CV NEWS FEED // The Archdiocese of Montreal has filed a legal challenge against a Quebec law that recently required religiously-affiliated palliative care homes to offer assisted suicide.
The Canadian Press reported that the challenged legislation was passed in Quebec in December and mandated that all palliative care homes offer the option for assisted suicide. Even Catholic palliative care homes, such as St. Raphael’s in Montreal, are now required to offer assisted suicide against their religious beliefs.
According to Montreal Archbishop Christian Lepine, the law violates Canadians’ constitutionally-protected right to freedom of religion.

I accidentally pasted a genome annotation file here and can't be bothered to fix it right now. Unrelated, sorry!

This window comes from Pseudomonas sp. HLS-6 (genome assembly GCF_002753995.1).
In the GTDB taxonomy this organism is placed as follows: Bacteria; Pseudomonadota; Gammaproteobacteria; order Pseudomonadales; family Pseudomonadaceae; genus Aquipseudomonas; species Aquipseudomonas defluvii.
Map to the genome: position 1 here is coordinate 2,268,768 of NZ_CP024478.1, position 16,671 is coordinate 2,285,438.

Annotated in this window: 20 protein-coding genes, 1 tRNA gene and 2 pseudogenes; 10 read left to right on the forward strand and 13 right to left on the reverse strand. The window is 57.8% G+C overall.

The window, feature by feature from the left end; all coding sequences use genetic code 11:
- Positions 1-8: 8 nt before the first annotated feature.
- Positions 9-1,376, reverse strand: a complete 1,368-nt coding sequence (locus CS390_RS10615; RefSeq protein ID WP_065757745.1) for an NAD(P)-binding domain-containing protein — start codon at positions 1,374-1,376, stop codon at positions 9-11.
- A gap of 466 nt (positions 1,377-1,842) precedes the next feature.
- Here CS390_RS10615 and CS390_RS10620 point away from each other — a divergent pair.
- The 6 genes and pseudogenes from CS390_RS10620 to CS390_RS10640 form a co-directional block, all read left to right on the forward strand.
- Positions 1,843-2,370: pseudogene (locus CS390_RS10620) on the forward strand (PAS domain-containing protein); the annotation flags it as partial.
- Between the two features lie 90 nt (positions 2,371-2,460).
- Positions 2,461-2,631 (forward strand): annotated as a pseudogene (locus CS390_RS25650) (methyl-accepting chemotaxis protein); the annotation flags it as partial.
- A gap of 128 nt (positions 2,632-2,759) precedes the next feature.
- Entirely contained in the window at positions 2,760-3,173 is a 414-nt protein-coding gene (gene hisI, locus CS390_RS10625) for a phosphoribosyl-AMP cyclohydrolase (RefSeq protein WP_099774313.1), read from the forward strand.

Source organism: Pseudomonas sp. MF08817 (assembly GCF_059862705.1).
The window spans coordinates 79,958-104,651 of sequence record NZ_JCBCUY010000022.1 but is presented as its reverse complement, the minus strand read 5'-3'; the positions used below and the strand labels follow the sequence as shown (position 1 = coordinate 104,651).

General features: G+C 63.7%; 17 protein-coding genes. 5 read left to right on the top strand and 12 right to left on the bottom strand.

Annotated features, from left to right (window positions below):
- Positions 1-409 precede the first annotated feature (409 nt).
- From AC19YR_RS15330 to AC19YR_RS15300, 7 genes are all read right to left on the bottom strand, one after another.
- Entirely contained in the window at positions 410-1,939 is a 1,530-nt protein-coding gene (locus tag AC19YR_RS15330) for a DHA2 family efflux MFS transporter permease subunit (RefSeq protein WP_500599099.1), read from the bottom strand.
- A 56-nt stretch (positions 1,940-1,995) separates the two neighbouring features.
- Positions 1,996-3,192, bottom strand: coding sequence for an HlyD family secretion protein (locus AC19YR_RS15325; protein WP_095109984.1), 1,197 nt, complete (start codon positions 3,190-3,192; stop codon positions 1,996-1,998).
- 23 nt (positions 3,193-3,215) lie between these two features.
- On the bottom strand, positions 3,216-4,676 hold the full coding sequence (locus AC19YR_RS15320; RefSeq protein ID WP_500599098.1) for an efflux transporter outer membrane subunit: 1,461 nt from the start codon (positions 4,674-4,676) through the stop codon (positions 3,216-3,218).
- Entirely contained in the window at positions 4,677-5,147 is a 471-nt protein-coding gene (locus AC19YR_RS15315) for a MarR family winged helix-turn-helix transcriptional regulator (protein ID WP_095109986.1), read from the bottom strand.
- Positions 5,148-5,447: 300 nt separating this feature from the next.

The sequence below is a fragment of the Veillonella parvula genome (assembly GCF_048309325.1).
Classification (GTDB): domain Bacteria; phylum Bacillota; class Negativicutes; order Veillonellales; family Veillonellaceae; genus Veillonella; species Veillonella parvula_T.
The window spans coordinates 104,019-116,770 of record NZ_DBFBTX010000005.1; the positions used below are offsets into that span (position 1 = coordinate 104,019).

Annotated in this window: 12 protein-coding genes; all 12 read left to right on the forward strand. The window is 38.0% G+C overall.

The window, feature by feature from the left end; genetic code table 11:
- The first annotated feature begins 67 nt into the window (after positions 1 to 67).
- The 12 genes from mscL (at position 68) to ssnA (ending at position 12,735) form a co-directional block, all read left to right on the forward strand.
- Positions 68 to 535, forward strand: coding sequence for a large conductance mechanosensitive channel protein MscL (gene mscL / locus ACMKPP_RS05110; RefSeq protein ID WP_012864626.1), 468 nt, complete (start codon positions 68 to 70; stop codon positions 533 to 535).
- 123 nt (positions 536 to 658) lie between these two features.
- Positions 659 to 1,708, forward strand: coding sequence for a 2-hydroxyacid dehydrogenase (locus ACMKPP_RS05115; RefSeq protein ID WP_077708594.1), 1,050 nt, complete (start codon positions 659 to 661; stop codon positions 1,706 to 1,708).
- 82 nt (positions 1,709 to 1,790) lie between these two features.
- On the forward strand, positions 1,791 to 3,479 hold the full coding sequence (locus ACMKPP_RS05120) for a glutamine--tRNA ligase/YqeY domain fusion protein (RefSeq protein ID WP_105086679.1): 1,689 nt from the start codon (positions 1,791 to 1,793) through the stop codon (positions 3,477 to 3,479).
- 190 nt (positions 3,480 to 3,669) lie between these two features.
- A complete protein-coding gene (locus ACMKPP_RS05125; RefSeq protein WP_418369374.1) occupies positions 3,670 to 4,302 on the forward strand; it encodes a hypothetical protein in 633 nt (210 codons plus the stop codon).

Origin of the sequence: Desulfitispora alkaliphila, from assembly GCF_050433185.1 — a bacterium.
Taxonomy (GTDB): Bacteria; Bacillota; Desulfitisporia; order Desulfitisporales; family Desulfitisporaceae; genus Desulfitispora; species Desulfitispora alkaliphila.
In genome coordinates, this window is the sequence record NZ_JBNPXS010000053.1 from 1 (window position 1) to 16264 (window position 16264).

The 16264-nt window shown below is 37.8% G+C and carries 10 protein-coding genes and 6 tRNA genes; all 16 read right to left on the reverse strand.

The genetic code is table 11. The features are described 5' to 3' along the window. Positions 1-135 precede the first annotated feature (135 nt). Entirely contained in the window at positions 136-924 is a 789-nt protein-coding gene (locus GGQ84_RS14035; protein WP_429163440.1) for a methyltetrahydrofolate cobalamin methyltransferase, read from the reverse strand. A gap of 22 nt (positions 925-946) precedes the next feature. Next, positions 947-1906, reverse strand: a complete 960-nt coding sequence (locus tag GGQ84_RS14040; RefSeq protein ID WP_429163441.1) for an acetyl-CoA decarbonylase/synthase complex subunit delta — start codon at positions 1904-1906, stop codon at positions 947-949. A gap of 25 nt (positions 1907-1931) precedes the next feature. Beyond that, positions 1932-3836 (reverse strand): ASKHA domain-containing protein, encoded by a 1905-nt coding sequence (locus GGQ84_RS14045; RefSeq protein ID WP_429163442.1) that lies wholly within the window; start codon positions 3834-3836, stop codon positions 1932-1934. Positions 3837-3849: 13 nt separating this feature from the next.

“I know it’s a complicated issue and there are many points of view, but I feel that in a democracy and with the Charter of Rights that we have, it should be allowed to respect the freedom of conscience, which is very important,” Lepine told the Canadian Press.
Montreal’s Catholic palliative care center, St. Raphael’s, opened in 2019 and is housed in a former church. The center, which treats everyone regardless of sex or religious affiliation, previously was allowed to transfer patients who requested assisted suicide to a public healthcare facility.
In December, new legislation was added that required all palliative care homes to provide assisted suicide. When St. Raphael’s asked for a religious exemption, Quebec’s Minister Responsible for Seniors Sonia Belanger denied the request.
The lawsuit, filed by Lepine’s office, argues that the assisted suicide mandate puts the Catholic Church in a dilemma—either they stop providing palliative care, or “accept that their property, a former church, be used to commit acts that they consider morally unacceptable,” the Canadian Press reported.